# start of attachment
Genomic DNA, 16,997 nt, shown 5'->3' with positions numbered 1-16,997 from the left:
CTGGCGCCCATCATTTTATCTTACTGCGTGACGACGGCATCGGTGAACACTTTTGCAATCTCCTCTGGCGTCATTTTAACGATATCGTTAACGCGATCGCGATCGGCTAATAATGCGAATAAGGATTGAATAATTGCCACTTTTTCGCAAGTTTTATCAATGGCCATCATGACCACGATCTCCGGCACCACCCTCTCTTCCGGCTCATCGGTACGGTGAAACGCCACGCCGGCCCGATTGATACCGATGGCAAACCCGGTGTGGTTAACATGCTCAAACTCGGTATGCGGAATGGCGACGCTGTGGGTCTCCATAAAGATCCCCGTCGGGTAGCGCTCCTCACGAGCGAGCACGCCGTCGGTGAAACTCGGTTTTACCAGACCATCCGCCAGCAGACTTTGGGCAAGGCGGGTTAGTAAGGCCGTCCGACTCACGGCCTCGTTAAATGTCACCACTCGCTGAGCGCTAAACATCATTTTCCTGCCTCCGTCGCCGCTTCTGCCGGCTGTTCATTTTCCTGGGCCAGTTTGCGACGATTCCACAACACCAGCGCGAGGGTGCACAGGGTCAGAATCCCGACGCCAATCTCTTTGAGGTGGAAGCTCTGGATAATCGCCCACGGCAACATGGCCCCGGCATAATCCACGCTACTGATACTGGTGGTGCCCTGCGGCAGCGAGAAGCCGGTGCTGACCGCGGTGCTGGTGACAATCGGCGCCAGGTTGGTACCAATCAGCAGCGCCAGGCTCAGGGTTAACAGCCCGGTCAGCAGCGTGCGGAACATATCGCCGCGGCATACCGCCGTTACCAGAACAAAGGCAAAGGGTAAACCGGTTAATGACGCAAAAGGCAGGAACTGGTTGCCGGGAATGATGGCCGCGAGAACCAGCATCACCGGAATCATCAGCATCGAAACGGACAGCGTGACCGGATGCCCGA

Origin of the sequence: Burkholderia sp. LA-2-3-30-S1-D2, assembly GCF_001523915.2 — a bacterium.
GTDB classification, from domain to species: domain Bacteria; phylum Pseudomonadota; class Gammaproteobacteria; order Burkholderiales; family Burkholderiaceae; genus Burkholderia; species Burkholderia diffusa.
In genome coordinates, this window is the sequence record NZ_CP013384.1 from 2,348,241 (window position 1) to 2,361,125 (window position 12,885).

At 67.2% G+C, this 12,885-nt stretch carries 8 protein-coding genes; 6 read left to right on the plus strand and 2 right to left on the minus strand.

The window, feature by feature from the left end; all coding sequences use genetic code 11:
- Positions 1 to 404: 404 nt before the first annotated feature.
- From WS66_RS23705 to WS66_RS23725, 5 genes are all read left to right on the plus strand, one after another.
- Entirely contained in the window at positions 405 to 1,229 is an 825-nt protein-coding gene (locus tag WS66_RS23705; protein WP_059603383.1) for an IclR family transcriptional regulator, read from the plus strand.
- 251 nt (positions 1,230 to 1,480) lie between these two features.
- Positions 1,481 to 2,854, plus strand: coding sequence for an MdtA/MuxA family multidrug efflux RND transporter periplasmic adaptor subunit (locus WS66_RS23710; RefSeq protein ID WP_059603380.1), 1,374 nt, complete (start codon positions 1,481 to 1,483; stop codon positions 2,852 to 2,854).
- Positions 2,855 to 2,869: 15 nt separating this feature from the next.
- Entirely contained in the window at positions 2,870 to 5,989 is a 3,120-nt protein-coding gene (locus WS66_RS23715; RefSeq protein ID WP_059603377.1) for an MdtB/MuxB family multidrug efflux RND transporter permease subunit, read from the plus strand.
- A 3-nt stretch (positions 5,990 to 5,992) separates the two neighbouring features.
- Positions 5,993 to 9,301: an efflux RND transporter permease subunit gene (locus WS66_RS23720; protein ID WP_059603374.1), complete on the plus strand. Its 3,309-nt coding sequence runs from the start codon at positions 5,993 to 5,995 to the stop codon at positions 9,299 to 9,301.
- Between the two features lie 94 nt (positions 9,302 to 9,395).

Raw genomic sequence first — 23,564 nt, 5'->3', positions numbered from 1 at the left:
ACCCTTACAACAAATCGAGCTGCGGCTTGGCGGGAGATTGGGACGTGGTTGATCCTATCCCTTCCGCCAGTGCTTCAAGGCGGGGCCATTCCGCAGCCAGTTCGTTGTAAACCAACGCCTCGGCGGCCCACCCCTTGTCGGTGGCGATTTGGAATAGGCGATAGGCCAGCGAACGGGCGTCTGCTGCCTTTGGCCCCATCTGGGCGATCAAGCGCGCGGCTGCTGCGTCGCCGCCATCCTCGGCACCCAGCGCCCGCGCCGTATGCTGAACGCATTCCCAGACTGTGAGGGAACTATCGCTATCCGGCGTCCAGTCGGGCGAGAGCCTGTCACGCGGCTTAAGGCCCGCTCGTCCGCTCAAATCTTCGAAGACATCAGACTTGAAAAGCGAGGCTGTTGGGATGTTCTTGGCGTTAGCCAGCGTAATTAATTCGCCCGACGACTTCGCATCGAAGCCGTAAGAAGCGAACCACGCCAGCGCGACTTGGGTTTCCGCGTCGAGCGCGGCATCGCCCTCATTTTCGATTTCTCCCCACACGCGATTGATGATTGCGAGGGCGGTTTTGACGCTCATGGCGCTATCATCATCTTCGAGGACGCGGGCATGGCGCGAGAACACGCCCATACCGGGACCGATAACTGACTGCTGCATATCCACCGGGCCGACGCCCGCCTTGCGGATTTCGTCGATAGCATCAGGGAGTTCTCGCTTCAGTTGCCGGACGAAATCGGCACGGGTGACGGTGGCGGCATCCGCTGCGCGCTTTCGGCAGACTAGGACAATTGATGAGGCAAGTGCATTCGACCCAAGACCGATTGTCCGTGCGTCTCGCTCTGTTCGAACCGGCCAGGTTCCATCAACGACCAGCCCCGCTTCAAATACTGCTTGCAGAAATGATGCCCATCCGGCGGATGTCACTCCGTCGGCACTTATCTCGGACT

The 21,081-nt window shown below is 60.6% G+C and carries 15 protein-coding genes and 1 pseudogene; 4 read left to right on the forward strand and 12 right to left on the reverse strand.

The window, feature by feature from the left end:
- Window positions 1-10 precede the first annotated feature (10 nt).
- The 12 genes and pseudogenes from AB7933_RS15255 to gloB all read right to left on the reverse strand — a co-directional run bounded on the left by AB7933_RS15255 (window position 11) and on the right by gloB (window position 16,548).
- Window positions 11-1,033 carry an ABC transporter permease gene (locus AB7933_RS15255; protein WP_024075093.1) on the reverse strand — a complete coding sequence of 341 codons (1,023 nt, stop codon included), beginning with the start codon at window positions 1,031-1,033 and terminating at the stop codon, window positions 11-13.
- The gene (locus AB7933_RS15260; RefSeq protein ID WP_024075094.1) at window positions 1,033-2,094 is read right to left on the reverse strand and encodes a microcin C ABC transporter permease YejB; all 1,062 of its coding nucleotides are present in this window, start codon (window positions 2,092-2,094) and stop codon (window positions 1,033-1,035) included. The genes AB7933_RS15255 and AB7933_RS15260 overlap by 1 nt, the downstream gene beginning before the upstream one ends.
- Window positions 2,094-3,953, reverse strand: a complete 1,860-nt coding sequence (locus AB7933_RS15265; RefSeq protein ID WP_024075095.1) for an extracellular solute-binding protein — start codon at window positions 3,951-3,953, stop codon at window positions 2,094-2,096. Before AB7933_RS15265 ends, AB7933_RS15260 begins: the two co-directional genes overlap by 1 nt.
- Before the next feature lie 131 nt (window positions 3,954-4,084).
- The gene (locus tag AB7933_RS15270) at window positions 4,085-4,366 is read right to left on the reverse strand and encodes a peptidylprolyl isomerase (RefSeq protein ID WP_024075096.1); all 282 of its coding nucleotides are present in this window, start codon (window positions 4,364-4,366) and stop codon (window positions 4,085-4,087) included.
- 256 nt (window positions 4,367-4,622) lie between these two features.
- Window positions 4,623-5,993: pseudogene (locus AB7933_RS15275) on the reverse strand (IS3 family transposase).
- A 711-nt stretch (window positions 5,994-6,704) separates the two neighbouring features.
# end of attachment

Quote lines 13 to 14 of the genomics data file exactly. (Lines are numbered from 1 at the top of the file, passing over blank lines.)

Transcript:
- Positions 2,855 to 2,869: 15 nt separating this feature from the next.
- Entirely contained in the window at positions 2,870 to 5,989 is a 3,120-nt protein-coding gene (locus WS66_RS23715; RefSeq protein ID WP_059603377.1) for an MdtB/MuxB family multidrug efflux RND transporter permease subunit, read from the plus strand.